Journal of Scientometric Research, 2016, 5, 3, 220-229.
Published: December 2016
Type: Research Article
Ritu Gupta1, Dhawan SM2, Gupta BM3
1Sri Venkateshwara University, Tirupathi, India.
2Naional Physical Laboratory, New Delhi, India.
31173 Sector 15, Panchkula 134 113, Haryana, India.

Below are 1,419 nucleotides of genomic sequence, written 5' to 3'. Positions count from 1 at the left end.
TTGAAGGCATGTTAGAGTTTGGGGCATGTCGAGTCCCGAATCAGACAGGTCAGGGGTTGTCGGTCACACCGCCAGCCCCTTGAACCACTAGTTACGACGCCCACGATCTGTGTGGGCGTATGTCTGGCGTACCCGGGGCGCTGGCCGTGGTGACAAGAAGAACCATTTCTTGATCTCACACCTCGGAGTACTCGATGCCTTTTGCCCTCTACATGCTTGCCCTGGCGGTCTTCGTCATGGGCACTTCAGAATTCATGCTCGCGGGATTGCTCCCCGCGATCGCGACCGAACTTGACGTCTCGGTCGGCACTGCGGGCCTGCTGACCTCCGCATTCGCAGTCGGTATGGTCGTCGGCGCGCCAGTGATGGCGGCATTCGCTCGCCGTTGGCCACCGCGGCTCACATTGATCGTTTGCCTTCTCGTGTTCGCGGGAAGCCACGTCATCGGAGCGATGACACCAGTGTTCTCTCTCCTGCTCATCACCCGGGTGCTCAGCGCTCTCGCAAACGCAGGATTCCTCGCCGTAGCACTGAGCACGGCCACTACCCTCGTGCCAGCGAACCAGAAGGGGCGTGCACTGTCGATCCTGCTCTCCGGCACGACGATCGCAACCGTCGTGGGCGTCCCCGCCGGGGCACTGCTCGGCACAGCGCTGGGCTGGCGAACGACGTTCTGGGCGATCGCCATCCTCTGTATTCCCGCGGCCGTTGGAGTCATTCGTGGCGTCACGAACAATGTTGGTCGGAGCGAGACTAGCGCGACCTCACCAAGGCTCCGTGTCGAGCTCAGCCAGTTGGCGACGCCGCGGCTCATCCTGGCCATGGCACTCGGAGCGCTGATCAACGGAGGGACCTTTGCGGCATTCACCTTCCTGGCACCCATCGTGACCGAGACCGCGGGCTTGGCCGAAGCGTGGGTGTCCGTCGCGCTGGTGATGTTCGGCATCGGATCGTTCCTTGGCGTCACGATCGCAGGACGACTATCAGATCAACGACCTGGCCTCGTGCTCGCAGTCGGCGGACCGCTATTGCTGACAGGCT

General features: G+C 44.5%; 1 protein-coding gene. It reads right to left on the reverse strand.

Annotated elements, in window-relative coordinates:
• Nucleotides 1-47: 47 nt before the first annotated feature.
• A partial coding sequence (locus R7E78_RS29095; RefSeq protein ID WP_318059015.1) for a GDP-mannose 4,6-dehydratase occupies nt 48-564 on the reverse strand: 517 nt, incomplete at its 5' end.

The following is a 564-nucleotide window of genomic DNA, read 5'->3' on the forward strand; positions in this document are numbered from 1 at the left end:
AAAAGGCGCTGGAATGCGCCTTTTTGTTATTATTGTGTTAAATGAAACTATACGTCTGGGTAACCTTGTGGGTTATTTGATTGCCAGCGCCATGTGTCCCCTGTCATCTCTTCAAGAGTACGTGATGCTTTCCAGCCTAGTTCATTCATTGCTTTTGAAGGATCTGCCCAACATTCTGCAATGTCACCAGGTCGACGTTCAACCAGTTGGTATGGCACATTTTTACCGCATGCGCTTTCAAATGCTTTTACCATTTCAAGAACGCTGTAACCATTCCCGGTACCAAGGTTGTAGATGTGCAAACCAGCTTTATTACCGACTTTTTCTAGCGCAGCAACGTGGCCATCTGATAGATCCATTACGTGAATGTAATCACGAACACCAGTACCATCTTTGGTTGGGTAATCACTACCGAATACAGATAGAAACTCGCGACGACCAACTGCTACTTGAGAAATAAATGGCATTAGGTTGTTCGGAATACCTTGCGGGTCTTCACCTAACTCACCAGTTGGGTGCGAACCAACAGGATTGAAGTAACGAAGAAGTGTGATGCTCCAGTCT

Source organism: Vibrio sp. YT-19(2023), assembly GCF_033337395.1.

The paper examines 7818 world publications on global rabies research, as indexed in Scopus database covering the period 1999-2014. The global rabies research increased by 5.87% per annum and its citation impact averaged to 14.27 citations per paper. Top 15 most productive countries continued to dominate world rabies research through 1999-2014 both in terms of quality and quantity of research. Together they accounted for as much as 83.82% share of world total output during 1999-2014. Twelve of these top countries scored relative citation index (RCI) above the world average of 1: USA (1.74), U.K. (1.70), France (1.66), Switzerland (1.62), Germany and Netherlands (1.50 each), Australia (1.44), Japan (1.39), Thailand (1.35), Canada (1.31), South Africa (1.24) and Italy (1.08) during 1999- 2014. Being a multidisciplinary topic, world rabies research is widely scattered across several disciplines. Medicine contributed the largest share 54.80%, followed by 7 other disciplines. The top 20 most productive organizations and authors engaged on rabies research respectively accounted for 40.94% and 21.42% share of publications output and 39.62% and 34.90% share of world citations during 1999-14. The world rabies research output is highly scattered across journals. Top 20 most productive journals barely accounted for 24.06% share of global rabies research. Less than 2 per cent of global rabies research papers (148) received 100 plus citations, cumulated 29160 citations, with an average of 197.03 citations per paper. These 148 highly cited papers involved the participation of 1003 authors and 502 organizations and were published in 85 journals. The USA contributed the largest number of highly cited papers (89), followed by U.K. (32), France (20), Germany (11), Canada, Australia and Belgium (7 each), Thailand and Switzerland (6 each), Japan (5), Kenya (4), South Africa, Russia Federation and Tanzania (3 each), etc. For India, rabies research is not a top priority.